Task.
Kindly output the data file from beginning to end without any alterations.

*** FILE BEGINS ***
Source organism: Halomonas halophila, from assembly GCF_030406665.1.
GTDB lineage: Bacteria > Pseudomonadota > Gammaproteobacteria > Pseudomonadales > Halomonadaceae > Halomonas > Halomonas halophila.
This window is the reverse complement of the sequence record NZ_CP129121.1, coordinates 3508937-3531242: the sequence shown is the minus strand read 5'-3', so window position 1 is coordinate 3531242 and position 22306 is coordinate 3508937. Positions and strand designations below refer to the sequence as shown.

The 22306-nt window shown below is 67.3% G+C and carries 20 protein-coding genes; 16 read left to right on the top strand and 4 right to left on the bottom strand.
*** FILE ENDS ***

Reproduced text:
Source organism: Halomonas halophila, from assembly GCF_030406665.1.
GTDB lineage: Bacteria > Pseudomonadota > Gammaproteobacteria > Pseudomonadales > Halomonadaceae > Halomonas > Halomonas halophila.
This window is the reverse complement of the sequence record NZ_CP129121.1, coordinates 3508937-3531242: the sequence shown is the minus strand read 5'-3', so window position 1 is coordinate 3531242 and position 22306 is coordinate 3508937. Positions and strand designations below refer to the sequence as shown.

The 22306-nt window shown below is 67.3% G+C and carries 20 protein-coding genes; 16 read left to right on the top strand and 4 right to left on the bottom strand.